Design of mRNA vaccines to combat COVID-19

A recent review study discusses fundamental concepts in the successful delivery of nucleic acids in therapeutics. More specifically, this study includes ideas on the design of lipid nanoparticle (LNP) systems optimized for use as messenger RNA (mRNA) vaccines.

Study: Nucleic acid delivery and nanoparticle design for COVID vaccines. Image Credit: Love Employee / Shutterstock.com

Introduction

Nucleic acid therapeutics can harness the potential of genetics to treat human diseases. Because nucleic acid drugs can be targeted on diverse proteins, there are infinite possible therapeutic applications in this new paradigm of treatment.

Nucleic acids such as deoxyribonucleic acid (DNA) or mRNA can be delivered to replace mutated genes in rare genetic diseases. Comparatively, short interfering RNAs (siRNAs) and antisense oligonucleotides (ASOs) can be tailored to knock down harmful mutant proteins in cancers. While conventional therapies are unsuccessful in most of these cases, nucleic acid therapeutics show enormous promise.

As evidenced in the recent efforts to mitigate the ongoing coronavirus disease 2019 (COVID-19) pandemic, mRNA technology has been used in several novel vaccines to induce an immune response comprising both cellular and humoral immunity.

However, challenges such as efficient delivery, stability, and safe use of naked nucleic acids have hindered its successful clinical applications. The current development of nonviral LNPs, which have already been administered to hundreds of millions of individuals around the world in the form of the COVID-19 mRNA vaccines, helps to overcome the innate barriers to nucleic acid delivery.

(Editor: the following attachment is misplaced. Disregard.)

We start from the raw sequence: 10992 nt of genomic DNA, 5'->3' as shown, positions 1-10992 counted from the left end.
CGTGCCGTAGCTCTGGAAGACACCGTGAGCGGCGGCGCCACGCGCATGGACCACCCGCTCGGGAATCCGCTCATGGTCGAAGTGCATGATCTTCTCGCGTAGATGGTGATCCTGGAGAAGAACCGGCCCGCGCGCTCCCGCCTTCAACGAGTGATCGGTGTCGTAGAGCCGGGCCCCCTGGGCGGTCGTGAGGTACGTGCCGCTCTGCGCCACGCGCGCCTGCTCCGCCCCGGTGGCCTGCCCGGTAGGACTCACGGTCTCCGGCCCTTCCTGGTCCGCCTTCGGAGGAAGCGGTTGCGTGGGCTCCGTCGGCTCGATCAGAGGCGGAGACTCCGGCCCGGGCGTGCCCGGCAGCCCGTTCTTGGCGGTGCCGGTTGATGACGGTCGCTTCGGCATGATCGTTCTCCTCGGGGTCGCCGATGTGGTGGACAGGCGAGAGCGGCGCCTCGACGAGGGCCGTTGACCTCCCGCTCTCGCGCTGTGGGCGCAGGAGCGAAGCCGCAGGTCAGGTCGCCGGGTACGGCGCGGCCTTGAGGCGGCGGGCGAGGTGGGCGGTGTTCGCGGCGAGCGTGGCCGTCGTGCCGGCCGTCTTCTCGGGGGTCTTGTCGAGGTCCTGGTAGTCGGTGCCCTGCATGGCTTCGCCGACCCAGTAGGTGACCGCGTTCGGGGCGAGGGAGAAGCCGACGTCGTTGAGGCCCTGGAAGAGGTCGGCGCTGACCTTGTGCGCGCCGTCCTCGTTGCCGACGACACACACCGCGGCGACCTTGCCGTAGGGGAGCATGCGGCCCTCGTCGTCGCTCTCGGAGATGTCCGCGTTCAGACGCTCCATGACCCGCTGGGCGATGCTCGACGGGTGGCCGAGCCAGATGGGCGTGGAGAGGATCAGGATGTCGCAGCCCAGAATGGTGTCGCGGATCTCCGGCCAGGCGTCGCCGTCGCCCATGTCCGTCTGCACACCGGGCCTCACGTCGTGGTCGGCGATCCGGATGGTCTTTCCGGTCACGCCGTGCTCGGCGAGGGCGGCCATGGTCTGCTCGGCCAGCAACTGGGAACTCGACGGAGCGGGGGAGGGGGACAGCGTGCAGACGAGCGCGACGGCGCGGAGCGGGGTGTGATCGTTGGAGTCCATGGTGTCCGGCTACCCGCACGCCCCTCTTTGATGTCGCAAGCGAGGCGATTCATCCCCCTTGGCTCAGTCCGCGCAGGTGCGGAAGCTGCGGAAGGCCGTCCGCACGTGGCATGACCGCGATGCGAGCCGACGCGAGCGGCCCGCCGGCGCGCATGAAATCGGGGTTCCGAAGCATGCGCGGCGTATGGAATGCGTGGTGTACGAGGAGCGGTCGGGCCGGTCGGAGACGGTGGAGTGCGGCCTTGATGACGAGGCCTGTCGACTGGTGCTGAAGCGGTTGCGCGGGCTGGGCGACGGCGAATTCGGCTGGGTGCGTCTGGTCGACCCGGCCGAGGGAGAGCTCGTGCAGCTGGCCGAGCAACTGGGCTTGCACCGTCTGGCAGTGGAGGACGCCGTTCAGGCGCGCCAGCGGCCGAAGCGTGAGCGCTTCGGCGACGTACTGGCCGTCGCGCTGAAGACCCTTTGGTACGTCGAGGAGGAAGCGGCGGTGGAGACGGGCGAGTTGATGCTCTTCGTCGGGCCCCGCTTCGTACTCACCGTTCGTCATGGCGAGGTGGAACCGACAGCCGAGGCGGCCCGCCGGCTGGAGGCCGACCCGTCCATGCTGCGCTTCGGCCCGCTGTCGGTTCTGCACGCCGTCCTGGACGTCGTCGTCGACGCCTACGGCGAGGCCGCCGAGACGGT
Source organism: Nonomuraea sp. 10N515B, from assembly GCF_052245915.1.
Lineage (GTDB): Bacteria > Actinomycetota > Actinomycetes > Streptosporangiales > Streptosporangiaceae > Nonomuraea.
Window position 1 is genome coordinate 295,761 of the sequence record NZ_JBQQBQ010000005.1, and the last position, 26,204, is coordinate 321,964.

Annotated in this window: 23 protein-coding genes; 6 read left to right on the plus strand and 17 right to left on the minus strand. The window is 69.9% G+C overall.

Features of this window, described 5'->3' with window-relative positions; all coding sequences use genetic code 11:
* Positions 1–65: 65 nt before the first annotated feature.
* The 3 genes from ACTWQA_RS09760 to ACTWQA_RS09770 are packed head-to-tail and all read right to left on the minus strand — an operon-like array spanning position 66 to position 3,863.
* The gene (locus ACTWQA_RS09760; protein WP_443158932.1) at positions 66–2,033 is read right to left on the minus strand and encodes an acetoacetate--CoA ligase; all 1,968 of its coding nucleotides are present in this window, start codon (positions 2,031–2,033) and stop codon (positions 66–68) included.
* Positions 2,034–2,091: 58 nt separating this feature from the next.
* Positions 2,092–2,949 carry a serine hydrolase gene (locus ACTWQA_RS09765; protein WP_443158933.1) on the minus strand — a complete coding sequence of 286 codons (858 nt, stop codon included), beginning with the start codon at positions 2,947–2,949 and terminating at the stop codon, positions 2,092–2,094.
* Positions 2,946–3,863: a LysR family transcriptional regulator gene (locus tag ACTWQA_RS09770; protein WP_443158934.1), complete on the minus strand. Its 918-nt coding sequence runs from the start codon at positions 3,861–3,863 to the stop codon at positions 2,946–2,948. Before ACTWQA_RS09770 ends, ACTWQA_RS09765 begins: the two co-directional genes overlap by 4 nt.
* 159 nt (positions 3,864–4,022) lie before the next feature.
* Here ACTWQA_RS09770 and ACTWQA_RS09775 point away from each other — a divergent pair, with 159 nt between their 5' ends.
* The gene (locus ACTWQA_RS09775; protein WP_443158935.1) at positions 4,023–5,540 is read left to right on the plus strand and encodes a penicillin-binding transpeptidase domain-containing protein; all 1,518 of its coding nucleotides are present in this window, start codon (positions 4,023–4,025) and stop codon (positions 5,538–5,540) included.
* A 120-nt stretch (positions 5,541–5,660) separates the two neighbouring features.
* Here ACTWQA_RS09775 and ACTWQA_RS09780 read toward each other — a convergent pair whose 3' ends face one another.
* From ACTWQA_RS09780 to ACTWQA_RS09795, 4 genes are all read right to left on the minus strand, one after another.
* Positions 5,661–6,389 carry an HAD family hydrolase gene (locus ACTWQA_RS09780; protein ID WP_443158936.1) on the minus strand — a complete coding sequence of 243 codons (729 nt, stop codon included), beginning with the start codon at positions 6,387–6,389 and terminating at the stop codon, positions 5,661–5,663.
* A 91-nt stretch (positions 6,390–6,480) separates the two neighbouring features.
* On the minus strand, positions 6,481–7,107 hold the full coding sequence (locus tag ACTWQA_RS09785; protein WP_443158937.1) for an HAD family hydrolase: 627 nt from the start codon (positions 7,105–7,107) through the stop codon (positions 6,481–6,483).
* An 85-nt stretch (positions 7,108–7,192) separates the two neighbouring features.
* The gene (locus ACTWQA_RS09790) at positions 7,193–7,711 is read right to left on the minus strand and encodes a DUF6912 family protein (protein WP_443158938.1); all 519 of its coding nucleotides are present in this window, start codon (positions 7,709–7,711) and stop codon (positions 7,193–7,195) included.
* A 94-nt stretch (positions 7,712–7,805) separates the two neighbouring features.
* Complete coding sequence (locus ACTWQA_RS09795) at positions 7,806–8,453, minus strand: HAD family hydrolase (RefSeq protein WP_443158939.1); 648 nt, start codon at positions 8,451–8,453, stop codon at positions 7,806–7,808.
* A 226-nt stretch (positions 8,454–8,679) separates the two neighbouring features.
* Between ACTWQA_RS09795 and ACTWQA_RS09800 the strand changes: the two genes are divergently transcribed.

“The development of safe and effective carrier systems, including nonviral nanoparticles, has become paramount to the translational success of nucleic acid drugs, including innovative COVID-19 mRNA vaccines.”

Therapeutic nucleic acids

Underlying cellular dysfunction can be addressed using nucleic acids such as RNA, which is an intermediate between the genome and the protein. Unlike DNA, which needs to enter the nucleus to transcribe, RNA acts in the cytosol to translate into a protein.

Currently, the most clinically advanced therapies using nonviral delivery vectors include therapeutic siRNA or mRNA. When a toxic or harmful protein due to a mutation needs to be knocked down to treat a disease, the siRNA tool is used. The siRNA approach was discovered in 1998 in Caenorhabditis elegans, which opened up a new molecular technique to knock down a specific protein.

Similarly, when a gene with a null mutation needs to be upregulated or replaced to fix the expression of a vital protein, mRNA is used. With essential modifications, the desired mRNA can be synthesized using commercial enzymes through the process of in vitro transcription (IVT), which is also readily scalable.

Delivery barriers and nucleic acid modifications

Despite the recognition of the therapeutic use of nucleic acids, several barriers have impeded its potential use.

RNA is vulnerable to degradation by the immune system, as the naked RNA activates pattern-recognition receptors (PRR) as a pathogen-associated molecular pattern (PAMP). When the single-stranded RNA (ssRNA) and double-stranded RNA (dsRNA) activate Toll-like Receptors (TLR) as part of the innate immune system, it leads to inflammation and heightened immunogenicity.

These barriers are overcome by modifications to the RNA, such as to incorporate noncanonical and chemically modified nucleoside bases outside of the Watson–Crick bases (A, G, C, U). Replacing the uracil with pseudouridine (Ψ) in an mRNA sequence results in reduced immune activation, in addition to an improved translation of the desired protein. Additionally, modifications with 1-methylpseudouridine (1mΨ) and 5-methoxyuridine (5moU) improve sequence translation and overall stability, though presented cell-type differences in protein expression.

Importantly, these therapeutic approaches require the use of high purification methods to remove any trace of impurities to reduce undesired immune reactions and improve overall delivery. “Although the reactogenicity caused by nucleic acids can be beneficial in activating the immune response for certain vaccine technologies,” noted the reviewers.